The Only Statistic That Counts

I like to get away when I can. So I’m lying in a hammock in Tulum sipping an ice-cold Pacifico.

The hammock is gently rocking thanks to a constant offshore breeze.

Four pelicans glide overhead in formation and then dip where the turquoise water meets the almost white sand.

Tulum is a beach town in Quintana Roo, a state in south-eastern Mexico on the Yucatan Peninsula.

Watching the pelicans until they fade into grey smudges, it’s hard to believe I’m in a country engulfed in a drug-war.

But as the BBC reports, according to federal government figures, 47,515 people have been murdered by narco-terrorists in the last 5 years.

Conversely, the San Francisco Chronicle reports that the murder rate in the Yucatan is 0.1% per 100,000 of population. No US tourist destination even comes close, to being as safe as I am here.

Statistically, 0.1% is insignificant, unless you are the unfortunate one-in-a-million.

In which case the statistic becomes hugely significant, albeit posthumously.

The Internet may not have been made for statistics, but its binary DNA seems made to order for their proliferation.

Sites like Survey Monkey and Poll Monkey make it easy for anyone to spit out fresh, crunchy stat bites.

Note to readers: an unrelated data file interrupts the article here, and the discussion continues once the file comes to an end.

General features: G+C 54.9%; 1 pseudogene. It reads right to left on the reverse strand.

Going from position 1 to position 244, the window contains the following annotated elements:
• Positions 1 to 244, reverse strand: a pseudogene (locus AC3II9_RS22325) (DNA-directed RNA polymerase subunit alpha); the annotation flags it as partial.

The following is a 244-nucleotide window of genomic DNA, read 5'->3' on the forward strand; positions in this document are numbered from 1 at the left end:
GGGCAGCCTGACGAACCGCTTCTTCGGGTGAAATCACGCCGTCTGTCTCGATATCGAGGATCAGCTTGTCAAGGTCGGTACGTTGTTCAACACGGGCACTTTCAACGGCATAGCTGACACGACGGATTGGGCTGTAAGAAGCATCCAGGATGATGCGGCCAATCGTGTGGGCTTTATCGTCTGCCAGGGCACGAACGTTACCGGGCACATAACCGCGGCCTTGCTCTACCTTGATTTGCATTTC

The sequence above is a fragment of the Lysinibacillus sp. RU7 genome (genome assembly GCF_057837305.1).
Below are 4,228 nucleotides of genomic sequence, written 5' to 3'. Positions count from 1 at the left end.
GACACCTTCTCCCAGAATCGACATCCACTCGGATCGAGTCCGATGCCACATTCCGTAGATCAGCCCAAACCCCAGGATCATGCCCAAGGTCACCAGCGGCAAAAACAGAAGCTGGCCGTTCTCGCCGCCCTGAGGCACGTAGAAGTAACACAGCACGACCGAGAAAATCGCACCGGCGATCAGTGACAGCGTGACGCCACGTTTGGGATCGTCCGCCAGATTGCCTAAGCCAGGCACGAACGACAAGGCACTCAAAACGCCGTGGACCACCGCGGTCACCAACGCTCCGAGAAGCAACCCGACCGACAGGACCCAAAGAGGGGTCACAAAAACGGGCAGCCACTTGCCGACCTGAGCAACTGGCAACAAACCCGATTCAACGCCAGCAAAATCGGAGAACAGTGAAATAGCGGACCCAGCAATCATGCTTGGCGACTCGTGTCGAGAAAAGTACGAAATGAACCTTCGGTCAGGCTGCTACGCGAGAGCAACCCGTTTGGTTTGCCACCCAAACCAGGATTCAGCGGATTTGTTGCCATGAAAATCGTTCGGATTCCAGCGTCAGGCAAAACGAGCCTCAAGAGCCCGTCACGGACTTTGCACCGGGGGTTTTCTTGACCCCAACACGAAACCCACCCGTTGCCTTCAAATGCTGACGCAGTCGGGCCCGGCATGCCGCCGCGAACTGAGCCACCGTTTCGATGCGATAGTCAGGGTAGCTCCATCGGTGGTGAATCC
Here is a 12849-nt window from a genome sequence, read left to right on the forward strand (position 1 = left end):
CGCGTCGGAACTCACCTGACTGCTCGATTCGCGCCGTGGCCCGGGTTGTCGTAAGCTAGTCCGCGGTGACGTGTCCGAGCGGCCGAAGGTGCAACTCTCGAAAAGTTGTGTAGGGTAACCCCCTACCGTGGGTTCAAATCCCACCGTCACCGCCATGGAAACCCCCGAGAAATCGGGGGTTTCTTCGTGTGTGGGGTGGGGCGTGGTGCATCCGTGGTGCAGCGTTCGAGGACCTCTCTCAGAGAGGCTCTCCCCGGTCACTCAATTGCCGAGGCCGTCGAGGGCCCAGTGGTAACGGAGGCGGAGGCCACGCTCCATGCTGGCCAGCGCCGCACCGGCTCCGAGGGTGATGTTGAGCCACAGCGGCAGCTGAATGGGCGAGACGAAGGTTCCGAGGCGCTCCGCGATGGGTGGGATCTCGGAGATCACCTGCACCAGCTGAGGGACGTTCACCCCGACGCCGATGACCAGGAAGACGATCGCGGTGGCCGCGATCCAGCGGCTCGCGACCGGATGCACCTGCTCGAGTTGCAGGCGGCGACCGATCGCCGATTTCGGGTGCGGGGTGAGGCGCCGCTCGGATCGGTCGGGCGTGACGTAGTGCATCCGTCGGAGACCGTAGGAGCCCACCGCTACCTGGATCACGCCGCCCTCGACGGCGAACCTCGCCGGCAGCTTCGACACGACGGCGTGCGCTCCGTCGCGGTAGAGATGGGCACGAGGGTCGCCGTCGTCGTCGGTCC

Not unnaturally, the flip side of proliferation is desensitisation.

9% unemployment is terrible, it weakens society and affects us all to some degree, naturally I sympathise--but hey I’m alright Jack!

Hell, I’m on vacation.

Unemployment statistics, like crime statistics only really matter when they affect you directly.

The further they get from the centre (you, family, friends, and friends of friends) the less you feel their impact.

If that sounds callous, it’s only 51% callousness brought on through extreme statistical overload.

The proliferation of statistics inevitably means a correlative decrease in credibility.

You can find stats to support any and all points of view.

From the cynically disingenuous, beloved of lobbyists and politicos, to the deliberately goofy, it’s misinformation by the numbers.

Until the only statistic that counts is the one you believe.

It’s as well to remember it’s a belief and not a fact, unless you can prove it, and chances are you can’t.

As the man said, there are “Lies, damned lies and statistics,” the question is which man?

Fittingly, the quote has been attributed to Benjamin Disraeli, Alfred Marshall and Mark Twain.

So it’s a one-in-three chance we even know who coined the phrase.

Time for a second beer, or will that be my third?